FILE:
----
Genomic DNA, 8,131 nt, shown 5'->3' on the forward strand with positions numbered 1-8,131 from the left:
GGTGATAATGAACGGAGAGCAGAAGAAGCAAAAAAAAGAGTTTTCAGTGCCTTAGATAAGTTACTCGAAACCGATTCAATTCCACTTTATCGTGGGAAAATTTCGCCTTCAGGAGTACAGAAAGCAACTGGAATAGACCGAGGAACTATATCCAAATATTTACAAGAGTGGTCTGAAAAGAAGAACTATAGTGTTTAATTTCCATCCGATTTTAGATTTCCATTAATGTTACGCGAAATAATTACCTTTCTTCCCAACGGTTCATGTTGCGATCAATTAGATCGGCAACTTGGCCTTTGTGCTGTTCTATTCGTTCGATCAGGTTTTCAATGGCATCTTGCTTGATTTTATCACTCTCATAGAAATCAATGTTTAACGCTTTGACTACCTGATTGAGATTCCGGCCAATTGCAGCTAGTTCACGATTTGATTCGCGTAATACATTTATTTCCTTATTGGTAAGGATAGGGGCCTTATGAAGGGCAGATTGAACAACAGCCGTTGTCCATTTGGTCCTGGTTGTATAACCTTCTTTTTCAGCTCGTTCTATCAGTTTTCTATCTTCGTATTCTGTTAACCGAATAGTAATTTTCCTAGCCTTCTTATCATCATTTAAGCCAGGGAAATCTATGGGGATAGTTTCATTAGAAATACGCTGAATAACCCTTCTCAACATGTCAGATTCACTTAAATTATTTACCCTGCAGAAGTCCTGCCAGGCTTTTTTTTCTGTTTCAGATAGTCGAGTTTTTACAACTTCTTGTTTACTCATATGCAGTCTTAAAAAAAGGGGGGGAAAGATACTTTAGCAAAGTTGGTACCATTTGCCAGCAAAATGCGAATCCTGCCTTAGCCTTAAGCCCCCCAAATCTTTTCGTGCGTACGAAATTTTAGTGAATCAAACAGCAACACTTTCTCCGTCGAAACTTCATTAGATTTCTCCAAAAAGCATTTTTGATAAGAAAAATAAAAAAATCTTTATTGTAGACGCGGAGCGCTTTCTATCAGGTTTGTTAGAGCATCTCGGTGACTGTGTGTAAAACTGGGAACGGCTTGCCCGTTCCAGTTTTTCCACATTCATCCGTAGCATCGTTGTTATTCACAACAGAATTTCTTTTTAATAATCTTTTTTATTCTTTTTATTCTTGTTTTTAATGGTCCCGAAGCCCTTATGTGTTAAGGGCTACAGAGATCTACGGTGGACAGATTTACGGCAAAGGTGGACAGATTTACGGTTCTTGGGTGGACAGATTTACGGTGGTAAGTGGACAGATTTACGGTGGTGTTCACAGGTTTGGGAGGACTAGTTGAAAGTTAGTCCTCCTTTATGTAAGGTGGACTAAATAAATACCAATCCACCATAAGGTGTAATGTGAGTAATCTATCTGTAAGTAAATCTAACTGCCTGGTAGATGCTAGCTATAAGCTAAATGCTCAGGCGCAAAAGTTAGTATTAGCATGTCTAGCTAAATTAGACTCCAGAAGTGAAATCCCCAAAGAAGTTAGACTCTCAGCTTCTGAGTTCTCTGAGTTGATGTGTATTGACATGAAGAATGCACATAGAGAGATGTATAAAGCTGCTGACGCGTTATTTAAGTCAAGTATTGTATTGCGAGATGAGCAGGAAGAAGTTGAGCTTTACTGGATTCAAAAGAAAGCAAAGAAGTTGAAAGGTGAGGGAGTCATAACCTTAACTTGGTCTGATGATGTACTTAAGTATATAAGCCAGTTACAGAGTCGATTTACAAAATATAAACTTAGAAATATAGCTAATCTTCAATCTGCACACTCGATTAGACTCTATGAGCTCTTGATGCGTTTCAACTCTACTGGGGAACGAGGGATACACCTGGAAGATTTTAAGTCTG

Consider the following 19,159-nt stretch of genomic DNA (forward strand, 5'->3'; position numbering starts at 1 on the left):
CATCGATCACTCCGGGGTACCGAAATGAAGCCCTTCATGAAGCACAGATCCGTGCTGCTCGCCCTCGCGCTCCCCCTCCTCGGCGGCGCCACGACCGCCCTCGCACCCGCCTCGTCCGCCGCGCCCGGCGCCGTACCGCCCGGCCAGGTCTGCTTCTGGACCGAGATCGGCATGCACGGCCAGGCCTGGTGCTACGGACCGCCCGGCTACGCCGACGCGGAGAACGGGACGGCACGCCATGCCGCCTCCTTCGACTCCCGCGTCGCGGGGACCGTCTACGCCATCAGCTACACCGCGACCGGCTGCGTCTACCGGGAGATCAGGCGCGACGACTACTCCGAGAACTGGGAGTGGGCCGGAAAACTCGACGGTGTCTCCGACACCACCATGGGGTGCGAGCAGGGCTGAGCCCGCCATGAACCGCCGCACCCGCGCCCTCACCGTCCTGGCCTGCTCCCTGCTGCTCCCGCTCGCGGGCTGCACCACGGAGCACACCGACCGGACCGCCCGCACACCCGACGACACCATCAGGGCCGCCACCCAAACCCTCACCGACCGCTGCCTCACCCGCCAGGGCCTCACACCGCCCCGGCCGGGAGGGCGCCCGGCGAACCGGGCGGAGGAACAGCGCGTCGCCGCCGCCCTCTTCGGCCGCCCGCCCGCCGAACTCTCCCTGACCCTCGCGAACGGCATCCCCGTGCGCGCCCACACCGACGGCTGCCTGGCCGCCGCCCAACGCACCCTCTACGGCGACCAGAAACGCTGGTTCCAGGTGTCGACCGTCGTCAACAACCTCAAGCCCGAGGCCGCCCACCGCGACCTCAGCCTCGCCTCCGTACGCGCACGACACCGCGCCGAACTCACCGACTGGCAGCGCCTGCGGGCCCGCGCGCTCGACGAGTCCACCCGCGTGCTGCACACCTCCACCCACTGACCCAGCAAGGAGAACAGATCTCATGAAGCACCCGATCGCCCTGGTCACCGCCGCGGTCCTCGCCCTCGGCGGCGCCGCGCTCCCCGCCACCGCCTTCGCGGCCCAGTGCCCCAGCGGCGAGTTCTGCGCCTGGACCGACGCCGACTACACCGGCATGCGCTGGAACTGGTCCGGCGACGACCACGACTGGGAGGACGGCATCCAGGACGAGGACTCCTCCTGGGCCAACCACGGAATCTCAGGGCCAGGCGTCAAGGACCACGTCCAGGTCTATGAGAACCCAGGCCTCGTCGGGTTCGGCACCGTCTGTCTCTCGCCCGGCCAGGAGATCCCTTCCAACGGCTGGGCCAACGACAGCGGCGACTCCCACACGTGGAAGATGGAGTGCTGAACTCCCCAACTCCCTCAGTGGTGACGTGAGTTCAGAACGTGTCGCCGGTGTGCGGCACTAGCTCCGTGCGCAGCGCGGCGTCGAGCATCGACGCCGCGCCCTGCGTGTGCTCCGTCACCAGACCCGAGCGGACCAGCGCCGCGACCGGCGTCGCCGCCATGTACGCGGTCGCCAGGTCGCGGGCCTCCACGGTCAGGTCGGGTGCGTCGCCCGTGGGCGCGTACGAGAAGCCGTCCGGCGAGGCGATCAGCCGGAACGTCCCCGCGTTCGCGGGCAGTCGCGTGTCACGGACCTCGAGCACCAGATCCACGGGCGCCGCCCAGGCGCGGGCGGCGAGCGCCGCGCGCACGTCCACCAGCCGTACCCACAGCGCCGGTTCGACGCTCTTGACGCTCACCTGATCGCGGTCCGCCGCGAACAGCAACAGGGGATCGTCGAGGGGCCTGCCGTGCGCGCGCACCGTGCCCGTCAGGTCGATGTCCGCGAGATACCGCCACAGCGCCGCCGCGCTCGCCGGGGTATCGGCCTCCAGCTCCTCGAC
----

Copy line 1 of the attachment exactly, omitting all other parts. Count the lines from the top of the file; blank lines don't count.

Genomic DNA, 8,131 nt, shown 5'->3' on the forward strand with positions numbered 1-8,131 from the left: